overflow, position absolute, stop hiding

🗓️ February 23, 2021

So if you have an element positioned absolutely in a container and the container has overflow hidden the absolute element is gonna be hidden.

Need a structure of grandparent (relative position) > parent (overflow hidden) > child (position absolute)

Read more here

Valid header values

🗓️ February 22, 2021

Turns out header values are always strings. So if there’s a header value like x-header and you want to see if it is true or false in JS, doing Boolean(req.header[‘x-header’]) would be true regardless because “true” and “false” are both true for Boolean constructor.

You can do something like req.header[‘x-header’] === ‘true’

Massive SVG and art board sizes

🗓️ February 16, 2021

So lol when I was exporting an SVG from Affinity, I noticed that the svg size was around 3 mb. Reducing the art board size made the export size waaaay better.

AST Explorer

🗓️ February 10, 2021

Learned about a parser that lets you convert JS into an AST


affinity designer

🗓️ February 09, 2021

Turns out we aren’t forced to be shackled to the Adobe suite 🤣. There’s similar software called Affinity that does pretty much what Adobe does (without the arm and leg payment).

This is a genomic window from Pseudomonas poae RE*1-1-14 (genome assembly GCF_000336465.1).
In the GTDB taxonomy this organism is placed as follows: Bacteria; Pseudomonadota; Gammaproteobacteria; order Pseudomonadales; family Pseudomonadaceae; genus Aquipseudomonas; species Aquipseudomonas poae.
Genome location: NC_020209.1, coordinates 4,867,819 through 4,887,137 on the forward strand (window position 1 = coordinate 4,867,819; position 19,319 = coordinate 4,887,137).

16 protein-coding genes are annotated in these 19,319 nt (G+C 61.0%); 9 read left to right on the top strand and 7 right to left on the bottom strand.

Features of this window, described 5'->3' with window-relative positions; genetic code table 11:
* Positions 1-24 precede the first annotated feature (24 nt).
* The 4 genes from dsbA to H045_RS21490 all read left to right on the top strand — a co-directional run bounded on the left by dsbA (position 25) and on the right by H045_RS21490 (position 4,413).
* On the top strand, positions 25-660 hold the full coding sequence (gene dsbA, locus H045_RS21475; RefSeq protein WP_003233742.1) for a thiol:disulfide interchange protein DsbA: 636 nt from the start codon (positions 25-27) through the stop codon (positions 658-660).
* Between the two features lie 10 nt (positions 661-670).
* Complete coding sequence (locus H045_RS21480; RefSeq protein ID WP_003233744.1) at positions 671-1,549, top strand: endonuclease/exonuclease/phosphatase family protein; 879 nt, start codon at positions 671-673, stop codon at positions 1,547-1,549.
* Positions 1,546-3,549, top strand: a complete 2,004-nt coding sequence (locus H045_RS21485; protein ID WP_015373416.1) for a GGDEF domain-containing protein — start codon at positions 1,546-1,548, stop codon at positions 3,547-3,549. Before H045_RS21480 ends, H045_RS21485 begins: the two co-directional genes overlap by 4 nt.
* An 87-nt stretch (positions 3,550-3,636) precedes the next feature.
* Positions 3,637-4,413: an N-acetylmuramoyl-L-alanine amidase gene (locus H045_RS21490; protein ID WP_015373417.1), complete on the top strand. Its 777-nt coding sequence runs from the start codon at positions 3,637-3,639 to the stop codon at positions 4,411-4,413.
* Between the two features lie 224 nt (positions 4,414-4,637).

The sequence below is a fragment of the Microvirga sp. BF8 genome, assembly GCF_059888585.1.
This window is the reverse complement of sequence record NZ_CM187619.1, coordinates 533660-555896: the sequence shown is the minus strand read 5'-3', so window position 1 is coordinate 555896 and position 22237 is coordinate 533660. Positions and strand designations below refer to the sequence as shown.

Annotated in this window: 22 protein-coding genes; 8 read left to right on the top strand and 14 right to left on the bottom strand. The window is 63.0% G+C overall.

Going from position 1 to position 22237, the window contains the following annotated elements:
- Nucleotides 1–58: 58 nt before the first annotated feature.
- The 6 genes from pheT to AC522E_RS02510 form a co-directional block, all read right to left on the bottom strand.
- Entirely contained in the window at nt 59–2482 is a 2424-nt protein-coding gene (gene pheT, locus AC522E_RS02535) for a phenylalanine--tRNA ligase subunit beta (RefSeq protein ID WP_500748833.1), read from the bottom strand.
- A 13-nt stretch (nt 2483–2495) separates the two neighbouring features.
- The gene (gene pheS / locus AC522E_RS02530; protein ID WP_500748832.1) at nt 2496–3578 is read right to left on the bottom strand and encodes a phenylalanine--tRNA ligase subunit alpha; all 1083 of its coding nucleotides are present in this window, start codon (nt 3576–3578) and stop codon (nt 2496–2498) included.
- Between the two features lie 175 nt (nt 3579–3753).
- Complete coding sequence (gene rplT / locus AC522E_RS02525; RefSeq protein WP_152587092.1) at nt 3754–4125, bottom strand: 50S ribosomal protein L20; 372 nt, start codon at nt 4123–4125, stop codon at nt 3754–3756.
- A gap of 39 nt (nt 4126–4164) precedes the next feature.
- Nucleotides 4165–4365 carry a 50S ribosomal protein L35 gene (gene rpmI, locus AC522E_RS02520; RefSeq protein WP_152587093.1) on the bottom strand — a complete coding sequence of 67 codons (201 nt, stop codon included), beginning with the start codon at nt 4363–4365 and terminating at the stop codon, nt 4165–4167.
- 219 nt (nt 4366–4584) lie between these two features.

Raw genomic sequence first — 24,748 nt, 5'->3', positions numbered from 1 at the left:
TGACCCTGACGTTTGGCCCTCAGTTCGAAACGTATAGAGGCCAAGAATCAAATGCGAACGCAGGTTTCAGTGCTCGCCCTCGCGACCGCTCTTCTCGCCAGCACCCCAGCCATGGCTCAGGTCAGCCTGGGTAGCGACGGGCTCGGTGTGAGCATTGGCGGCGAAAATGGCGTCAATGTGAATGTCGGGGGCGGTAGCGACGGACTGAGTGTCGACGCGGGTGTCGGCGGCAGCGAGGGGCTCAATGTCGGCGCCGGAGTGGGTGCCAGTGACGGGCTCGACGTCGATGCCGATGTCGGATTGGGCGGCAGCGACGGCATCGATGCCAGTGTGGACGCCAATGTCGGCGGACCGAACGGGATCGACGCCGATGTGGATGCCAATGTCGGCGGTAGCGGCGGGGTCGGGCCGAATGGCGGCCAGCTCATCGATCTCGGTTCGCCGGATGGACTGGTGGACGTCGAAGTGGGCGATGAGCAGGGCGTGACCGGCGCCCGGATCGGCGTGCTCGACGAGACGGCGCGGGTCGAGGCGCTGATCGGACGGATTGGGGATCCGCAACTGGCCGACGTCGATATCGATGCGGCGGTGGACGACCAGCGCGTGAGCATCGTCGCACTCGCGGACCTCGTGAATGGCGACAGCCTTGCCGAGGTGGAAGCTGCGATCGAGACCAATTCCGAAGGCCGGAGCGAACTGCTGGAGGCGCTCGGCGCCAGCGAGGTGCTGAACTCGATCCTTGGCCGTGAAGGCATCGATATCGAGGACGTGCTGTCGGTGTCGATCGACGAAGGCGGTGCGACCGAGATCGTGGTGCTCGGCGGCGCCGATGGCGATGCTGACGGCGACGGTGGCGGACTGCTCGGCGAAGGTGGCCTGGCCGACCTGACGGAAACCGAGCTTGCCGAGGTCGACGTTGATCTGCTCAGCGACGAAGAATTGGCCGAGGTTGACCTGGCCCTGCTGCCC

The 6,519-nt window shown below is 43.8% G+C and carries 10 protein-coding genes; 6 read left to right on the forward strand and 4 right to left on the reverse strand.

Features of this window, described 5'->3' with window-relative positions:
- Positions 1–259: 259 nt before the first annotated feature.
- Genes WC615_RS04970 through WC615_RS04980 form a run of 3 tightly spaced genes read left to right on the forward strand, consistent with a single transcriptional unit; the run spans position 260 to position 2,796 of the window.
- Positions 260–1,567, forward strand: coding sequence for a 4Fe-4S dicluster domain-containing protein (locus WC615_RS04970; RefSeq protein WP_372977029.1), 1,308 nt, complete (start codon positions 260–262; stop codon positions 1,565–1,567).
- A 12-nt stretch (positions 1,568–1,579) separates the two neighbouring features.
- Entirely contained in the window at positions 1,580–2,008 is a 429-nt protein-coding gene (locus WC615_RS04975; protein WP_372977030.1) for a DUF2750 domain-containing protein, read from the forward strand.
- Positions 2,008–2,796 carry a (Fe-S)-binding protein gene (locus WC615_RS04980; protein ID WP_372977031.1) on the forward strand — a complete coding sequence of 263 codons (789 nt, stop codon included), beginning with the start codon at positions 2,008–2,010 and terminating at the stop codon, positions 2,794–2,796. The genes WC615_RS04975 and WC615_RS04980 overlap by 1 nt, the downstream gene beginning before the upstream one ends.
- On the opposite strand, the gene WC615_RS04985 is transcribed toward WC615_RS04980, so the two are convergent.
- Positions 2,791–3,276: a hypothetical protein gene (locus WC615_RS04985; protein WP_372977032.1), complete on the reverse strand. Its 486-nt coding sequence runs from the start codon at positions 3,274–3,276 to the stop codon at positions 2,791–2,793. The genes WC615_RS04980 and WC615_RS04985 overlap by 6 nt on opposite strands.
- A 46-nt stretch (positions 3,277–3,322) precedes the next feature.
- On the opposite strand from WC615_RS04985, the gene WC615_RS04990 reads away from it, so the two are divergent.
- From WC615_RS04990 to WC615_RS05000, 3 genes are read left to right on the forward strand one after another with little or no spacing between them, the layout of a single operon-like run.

Check it out

VSCode regions

🗓️ January 18, 2021

TIL that vscode has region folding! It’s like this:

  const y = () => {}
  const x = () => {}
Read more here

Don't forget about closure

🗓️ January 08, 2021

Not really a TIL but more of a reminder to myself to not forget about the damn concept of closure and to leverage it in Scala. Just because you have one function to handle sorting, doesn’t mean that function can’t have some helper functions defined within its body.


🗓️ January 01, 2021

Turns out you can have a contenteditable attribute on your html and that’ll make (you guessed it), your content editable lol.

…go ahead… try it out on the list below… you know you want to. 🤪

  • Food
  • Food
  • Food

Collapsing Margins

🗓️ December 29, 2020

So today at work I noticed that I was not getting the spacing I expected from block level elements. The reason this was occuring was because my team and I were relying on margins for spacing out elements, but we should have been relying on padding instead.

Margins collapse in on each other (for siblings). If element A has a margin bottom and element b is its sibling and underneath and has a margin top, we would see the margin bottom of element A “collapse” (not be applied) and only see the margin top of element B.

Read more

Printer ink

🗓️ December 26, 2020

TIL that printer ink requires a vehicle (a resin like honey) and a pigment (a powder). There’s a lot that goes into this process and it is pretty damn cool.

How's it made

Credit card skimmers and shimmers

🗓️ December 22, 2020

TIL that there are credit card scams around like skimmers and shimmers that oftentimes show up at gas station pumps and other brick-and-mortar shops.

To avoid being a victim, do not pay at the pump if they require you to insert the card at the pump (these pumps can be tampered with whilst the inside card reader most likely will not be).